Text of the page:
Usually when a contractor creates some new solution for their client it is understood that “tools of trade” used by the contractor are owned by the contractor, while any new IP created for the client is owned by the client.

What happens when the client wants to own all the IP? Does this ever make sense?

Wouldn’t that make it impossible for the contractor to build anything similar for other clients? How would the contractor grow their business if they stopped using tools of trade? Do these things even get enforced legally (how would one prove the solution was repeated elsewhere and thus infringing on IP rights?)

  • I don't see how "tools of the trade" come into it. The IP in the tools doesn't belong to the contractor.
    – phoog
    Jul 23, 2020 at 10:27
  • @phoog yes “tools of the trade” are the computer and IDE - not the code written for the client.
    – Dale M
    Jul 23, 2020 at 21:25
  • @phoog Tools of trade are not just libraries, frameworks and IDE. Developers create their own abstractions all the time; tooling that allows them to do their job more effectively. It needs to be specified that a client does not get the IP on these.
    – Cybernetic
    Jul 23, 2020 at 21:27
  • Most of these are questions of business practice rather than law, and might be better at Freelancers.SE. As the answers say, legally the parties can agree to anything they decide. Jul 23, 2020 at 21:37

2 Answers 2


The author owns copyright except in “work for hire”

A truly independent contractor (not an employee that is called a contractor) is not engaged in work for hire and owns copyright in the code they create.

In jurisdictions where copyright can be transferred then the contract can do that. Who owns the copyright is therefore a decision of the parties to the contract.

If the client owns the copyright then, yes, the contractor cannot copy it without permission. They can rewrite similar code that implements similar functions from scratch and it will, no doubt, look similar but that’s not a copy and doesn’t breach copyright law.

  • I don't know about other French-speaking countries, but in France authors' proprietary rights can certainly be transferred. These correspond more closely to the rights protected by Anglophone copyright than do authors' moral rights, which cannot be transferred.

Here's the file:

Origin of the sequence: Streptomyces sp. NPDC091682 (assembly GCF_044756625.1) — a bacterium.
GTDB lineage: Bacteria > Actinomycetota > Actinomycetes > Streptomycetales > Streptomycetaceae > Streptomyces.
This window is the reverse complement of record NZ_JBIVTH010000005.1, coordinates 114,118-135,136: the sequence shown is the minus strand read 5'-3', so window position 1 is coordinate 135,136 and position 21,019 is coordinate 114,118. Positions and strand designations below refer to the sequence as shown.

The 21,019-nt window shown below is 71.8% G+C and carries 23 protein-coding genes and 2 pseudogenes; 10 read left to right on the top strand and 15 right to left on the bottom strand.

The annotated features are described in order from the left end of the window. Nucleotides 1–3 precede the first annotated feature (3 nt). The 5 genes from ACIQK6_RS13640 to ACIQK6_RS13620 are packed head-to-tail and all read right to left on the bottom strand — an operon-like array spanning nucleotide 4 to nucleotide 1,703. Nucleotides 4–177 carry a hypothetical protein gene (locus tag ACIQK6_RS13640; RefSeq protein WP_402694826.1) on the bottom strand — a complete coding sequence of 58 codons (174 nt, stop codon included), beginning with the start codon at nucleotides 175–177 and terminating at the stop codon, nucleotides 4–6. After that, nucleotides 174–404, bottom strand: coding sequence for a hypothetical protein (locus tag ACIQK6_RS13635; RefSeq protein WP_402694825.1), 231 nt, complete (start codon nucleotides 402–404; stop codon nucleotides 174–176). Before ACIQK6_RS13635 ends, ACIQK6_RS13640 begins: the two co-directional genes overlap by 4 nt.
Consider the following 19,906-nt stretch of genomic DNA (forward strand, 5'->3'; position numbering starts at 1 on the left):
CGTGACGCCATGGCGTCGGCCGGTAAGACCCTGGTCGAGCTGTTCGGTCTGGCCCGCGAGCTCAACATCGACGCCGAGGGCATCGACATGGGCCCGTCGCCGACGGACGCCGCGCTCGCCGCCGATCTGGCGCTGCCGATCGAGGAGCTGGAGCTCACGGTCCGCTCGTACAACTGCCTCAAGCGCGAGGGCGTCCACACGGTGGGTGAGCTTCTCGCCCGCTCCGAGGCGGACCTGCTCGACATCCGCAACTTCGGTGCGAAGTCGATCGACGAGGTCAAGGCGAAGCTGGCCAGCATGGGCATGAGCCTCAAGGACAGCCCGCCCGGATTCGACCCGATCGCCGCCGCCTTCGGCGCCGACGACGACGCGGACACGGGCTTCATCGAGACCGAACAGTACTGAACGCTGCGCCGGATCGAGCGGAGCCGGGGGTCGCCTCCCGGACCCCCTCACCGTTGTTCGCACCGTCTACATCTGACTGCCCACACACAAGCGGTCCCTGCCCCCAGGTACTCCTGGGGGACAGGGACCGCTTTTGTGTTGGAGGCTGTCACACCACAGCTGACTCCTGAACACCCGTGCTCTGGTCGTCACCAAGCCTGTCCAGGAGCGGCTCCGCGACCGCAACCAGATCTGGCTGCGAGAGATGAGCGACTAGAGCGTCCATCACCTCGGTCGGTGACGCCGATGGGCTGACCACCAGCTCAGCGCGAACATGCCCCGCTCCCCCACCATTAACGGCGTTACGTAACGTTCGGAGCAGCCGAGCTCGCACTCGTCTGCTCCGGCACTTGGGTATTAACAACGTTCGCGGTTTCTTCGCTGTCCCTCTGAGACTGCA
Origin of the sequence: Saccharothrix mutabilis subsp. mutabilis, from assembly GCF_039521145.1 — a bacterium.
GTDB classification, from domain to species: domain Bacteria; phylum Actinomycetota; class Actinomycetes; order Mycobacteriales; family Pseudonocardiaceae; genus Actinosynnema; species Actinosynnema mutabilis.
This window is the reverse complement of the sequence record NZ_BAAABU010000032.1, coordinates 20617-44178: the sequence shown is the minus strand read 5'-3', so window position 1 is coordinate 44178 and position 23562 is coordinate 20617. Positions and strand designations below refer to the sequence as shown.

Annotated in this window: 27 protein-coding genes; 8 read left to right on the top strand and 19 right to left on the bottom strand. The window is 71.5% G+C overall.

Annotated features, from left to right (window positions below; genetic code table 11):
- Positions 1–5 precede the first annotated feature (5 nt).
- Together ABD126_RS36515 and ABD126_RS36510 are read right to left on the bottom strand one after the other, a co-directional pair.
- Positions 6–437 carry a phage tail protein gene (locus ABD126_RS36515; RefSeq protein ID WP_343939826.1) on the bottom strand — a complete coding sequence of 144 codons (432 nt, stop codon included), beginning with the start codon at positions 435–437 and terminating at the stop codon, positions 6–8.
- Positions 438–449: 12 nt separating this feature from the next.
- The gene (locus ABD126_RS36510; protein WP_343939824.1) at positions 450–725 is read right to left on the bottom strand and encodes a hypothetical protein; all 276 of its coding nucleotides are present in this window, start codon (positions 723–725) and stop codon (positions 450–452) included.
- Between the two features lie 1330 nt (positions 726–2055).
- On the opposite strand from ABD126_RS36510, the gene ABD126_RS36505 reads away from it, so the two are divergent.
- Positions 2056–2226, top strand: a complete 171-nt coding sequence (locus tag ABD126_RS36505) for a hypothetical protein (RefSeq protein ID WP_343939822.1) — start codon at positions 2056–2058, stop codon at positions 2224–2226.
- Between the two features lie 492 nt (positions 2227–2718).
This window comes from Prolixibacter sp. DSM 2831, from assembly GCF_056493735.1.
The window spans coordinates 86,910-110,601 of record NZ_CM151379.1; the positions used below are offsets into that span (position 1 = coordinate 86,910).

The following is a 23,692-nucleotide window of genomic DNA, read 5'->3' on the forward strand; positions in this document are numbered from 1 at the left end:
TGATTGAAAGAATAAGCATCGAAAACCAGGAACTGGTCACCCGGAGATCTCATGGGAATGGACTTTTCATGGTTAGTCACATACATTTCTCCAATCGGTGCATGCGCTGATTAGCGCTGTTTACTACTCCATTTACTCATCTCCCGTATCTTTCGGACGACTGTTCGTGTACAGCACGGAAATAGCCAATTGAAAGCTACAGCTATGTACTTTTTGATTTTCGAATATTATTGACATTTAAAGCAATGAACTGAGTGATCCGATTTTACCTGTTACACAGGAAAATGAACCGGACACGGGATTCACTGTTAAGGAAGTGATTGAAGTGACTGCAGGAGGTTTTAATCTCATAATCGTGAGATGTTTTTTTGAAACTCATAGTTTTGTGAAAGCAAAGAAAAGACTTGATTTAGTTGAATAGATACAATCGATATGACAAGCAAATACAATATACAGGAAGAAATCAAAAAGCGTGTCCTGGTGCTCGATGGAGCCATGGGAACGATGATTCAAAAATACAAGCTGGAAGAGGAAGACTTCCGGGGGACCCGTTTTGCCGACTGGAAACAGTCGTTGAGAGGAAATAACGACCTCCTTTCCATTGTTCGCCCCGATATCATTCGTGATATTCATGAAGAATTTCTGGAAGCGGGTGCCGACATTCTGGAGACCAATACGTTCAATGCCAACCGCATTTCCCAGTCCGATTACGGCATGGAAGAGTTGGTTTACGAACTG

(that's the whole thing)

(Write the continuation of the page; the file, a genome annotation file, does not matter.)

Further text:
– phoog
    Jul 24, 2020 at 6:52
  • @phoog I stand corrected
    – Dale M
    Jul 24, 2020 at 9:44
  • Sounds like there is a lot of grey area here, and hard to imagine people fighting this out in court. "...the contractor cannot copy it without permission. They can rewrite similar code that implements similar functions from scratch..." ... I interpret this as not outright copying the repo....but little changes here and there?...There must be a lot of fuzziness here on where that line gets drawn.
    – Cybernetic
    Jul 24, 2020 at 19:35
  • @Cybernetic if they start with the repo - that’s clearly infringement. If they start with nothing and reconstruct everything without reference to the other code, that hats not copying.
    – Dale M
    Jul 24, 2020 at 22:36
  • @DaleM I’m not sure that’s defensible in court. I have a damn good memory. Is there a line my memory might cross with respect to infringement? Also, there will be utility functions in that codebase that get used across multiple projects. Contractors build up their toolkit of useful functions that get repurposed for multiple clients.
    – Cybernetic
    Jul 24, 2020 at 22:40

The customer will own exactly what is stated in the contract. As the contractor, who wants to be able to reuse code (which is in everybody’s best interest) you want to keep the copyright, with the client having the license to use the code any way they want. If the customer wants the copyright with the contractor losing all rights, that will be in the contract, and it will cost.

If the contractor produced an application that use lots of domain knowledge supplied by the client, that will often not give the client copyright, if the contractor is the one producing the actual expression of that knowledge by translating knowledge into code. If the client provides knowledge that is actually a trade secret, then an NDA should be signed. And again, it’s contracts. The client can put into the contract that their domain knowledge must not be reused. That is quite reasonable. The client might add to the contract that the contractor will not write software for any competitor. That is legal if it is in the contract, but it will cost.

  • What about the "domain" the solution is built for? For example, say the solution was an AI healthcare app. Is there anything related to IP that can prevent the contractor from taking on new clients in the same domain (build another AI healthcare app for another healthcare company). Obviously the new app cannot have all the same code, but can the contractor take on new healthcare clients?
    – Cybernetic
    Jul 24, 2020 at 19:42

You must log in to answer this question.

Not the answer you're looking for? Browse other questions tagged .